Elisabeth leaves her abusive and drunken husband Rolf, she packs her bags, takes the kids and goes to her brother Göran. The year is 1975 and Göran lives in a commune called Together. ... See full summary »
Young Indian man Thomas is a nerd in his reservation, wearing oversize glasses and telling everyone stories no-one wants to hear. His parents died in a fire in 1976, and Thomas was saved by... See full summary »
In 1971 Salford fish-and-chip shop owner George Khan expects his family to follow his strict Pakistani Muslim ways. But his children, with an English mother and having been born and brought... See full summary »
Francie and Joe live the usual playful, fantasy filled childhoods of normal boys. However, with a violent, alcoholic father and a manic depressive, suicidal mother the pressure on Francie ... See full summary »
Two girls, Carla and Lou meet on the street outside a loft waiting for their boyfriends. In a short time, they find out that they're waiting for the same guy - young actor Blake, who said ... See full summary »
Robert Downey Jr.,
Natasha Gregson Wagner
With only the plan of moving in together after high school, two unusually devious friends seek direction in life. As a mere gag, they respond to a man's newspaper ad for a date, only to find it will greatly complicate their lives.
Financial "Master of the Universe" Sherman McCoy sees his life unravel when his mistress Maria Ruskin hits a black boy with his car. When yellow journalist Peter Fallow enflames public opinion with a series of distorted tabloid articles on the accident, the case is seized upon by opportunists like Reverend Bacon and mayoral candidate D.A. Abe Weiss. Written by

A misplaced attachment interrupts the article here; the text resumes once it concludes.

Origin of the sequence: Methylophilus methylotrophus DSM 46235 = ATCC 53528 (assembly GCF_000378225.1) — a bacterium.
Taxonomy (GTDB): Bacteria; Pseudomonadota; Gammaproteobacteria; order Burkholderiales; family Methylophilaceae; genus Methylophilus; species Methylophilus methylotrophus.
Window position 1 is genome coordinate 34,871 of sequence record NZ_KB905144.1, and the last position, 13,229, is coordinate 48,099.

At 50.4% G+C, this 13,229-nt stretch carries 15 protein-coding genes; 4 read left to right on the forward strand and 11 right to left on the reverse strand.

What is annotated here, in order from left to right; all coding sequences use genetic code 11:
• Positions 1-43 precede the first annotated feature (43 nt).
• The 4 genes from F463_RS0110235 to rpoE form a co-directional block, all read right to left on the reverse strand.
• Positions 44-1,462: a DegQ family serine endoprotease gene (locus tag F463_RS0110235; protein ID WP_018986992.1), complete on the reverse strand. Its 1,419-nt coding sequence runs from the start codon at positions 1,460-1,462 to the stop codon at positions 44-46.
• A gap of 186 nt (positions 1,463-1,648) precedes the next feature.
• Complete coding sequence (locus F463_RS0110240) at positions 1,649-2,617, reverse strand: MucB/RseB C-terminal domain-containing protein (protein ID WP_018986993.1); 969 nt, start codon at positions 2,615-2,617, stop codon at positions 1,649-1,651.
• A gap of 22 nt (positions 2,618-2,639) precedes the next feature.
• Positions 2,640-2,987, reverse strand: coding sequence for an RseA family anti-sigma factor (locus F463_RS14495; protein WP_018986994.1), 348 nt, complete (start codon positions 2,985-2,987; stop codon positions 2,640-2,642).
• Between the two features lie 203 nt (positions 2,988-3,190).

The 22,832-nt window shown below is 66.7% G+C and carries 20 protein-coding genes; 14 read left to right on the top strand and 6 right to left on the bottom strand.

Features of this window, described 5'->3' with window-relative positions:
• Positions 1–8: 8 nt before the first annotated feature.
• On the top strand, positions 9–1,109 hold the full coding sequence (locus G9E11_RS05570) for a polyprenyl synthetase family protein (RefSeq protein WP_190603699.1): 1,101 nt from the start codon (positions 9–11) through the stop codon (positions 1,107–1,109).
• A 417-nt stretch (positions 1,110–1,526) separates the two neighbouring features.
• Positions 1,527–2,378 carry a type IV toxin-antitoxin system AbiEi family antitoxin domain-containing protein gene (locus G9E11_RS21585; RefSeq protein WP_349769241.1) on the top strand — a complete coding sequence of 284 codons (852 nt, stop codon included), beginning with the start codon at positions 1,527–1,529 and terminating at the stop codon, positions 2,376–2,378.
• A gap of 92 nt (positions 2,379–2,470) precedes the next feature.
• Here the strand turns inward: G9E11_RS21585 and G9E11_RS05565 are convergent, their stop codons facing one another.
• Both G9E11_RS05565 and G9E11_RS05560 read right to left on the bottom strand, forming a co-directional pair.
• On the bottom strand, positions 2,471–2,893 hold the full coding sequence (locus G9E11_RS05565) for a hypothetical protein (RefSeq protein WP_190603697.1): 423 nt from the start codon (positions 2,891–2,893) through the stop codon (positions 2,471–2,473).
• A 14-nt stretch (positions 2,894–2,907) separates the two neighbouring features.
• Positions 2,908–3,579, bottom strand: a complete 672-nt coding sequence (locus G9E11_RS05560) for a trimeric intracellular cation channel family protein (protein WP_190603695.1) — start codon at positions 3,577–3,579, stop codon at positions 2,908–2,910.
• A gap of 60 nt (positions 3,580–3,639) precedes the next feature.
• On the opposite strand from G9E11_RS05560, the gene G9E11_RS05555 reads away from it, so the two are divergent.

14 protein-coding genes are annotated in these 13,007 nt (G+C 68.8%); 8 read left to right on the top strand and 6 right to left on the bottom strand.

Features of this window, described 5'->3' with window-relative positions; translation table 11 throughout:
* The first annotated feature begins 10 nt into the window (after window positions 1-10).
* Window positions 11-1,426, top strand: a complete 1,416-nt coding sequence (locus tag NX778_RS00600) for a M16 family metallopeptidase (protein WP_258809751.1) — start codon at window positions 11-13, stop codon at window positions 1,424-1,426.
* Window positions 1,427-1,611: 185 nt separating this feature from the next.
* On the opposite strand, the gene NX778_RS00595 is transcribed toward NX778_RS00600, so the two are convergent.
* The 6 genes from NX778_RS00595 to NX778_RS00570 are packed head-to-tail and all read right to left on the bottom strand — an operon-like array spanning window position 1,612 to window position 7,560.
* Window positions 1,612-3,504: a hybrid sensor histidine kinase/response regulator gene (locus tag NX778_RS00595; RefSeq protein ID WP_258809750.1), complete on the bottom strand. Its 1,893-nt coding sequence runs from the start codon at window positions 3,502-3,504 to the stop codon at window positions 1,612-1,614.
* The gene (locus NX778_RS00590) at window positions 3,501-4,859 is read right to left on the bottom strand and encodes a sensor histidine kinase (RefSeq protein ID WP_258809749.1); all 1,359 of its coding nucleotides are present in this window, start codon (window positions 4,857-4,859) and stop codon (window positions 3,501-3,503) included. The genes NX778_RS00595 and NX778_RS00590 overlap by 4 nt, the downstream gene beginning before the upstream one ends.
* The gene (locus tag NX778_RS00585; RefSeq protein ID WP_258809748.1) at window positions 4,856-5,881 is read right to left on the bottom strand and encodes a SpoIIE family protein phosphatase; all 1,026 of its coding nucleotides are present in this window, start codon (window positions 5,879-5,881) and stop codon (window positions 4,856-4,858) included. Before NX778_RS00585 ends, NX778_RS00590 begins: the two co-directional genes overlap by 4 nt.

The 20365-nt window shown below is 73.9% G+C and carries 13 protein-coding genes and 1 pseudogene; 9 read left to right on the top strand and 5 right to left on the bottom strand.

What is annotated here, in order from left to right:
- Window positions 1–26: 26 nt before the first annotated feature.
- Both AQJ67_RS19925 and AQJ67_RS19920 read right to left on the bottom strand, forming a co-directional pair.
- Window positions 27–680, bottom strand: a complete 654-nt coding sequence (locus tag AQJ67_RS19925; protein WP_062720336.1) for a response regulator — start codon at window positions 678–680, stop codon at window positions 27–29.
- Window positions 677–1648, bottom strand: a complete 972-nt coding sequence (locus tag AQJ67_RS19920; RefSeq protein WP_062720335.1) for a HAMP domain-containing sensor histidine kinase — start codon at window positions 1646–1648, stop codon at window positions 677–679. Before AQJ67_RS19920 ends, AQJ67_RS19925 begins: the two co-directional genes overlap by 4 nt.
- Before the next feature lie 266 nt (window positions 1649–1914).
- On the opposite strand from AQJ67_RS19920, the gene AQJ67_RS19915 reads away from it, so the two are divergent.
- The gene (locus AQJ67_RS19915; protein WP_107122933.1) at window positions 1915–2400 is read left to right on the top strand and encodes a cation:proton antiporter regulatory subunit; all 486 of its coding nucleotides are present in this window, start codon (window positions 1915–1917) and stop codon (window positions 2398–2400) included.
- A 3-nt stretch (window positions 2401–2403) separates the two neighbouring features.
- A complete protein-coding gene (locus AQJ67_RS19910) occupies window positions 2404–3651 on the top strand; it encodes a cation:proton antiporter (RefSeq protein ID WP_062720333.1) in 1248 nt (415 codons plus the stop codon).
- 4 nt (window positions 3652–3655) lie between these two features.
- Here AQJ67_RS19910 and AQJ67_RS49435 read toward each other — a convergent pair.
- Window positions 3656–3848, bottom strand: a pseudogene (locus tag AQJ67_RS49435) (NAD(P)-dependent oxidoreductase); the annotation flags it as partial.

Jon Reeves <firstname.lastname@example.org>
Walter Matthau originally was offered the role of the judge but demanded a fee of $1 million, according to Julie Salamon in "The Devil's Candy". The producers balked at meeting his price and signed Alan Arkin instead for a modest $150,000. See more »
Before cuckold Arthur Ruskin dies in the restaurant, his cocktail glass alternates from between his hands to outside his hands. See more »
There's one thing I can do. I want to see the truth come out, and burn every one of them, and there's only one way to do that.
And what is that?
Oh... you know I have always been a great believer in the truth. I have lived my life as honestly as I can. I, I believe in the truth as an essential companion to a man of conscience. A beacon in this vast and dark wasteland, that is our modern world. And yet...
...in this case, if the truth won't set you free, then lie.
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(NB - I have not read the book.) Unfairly chastised by the press on release, and too easy to tar as a weak link in De Palma's ouevre, BOTV is better than Wall Street, Working Girl et al. and is still very relevant.
This is an OTT opera where every character is a cynic trying to work an angle, and every action (in a complex story about contacts, smear campaigns, politics and pawns) has an obvious and (most of the time) greedy motivation. BOTV also confronts sex, racism and class clashes with a frankness that most Hollywood movies run a mile from - it is suprisingly frank in it's depiction of these (The exception being that the New York judge had to be, of course, black [Morgan Freeman]. This is something dramatists do to make some of their social opinions seem less controversial since they are being spouted by a man of colour in a white forum.)
On par with His Girl Friday and The Sweet Smell of Success, and possessing an oddball universe Preston Sturges would've been proud of creating, this film is all the more powerful when you actually live in a world kind of like this (and I meet these kinds of people all the time - this is REAL!).
PS - Half an hour was lopped off by the studio after disasterous preview screenings. This movie deserves a DVD director's cut release.
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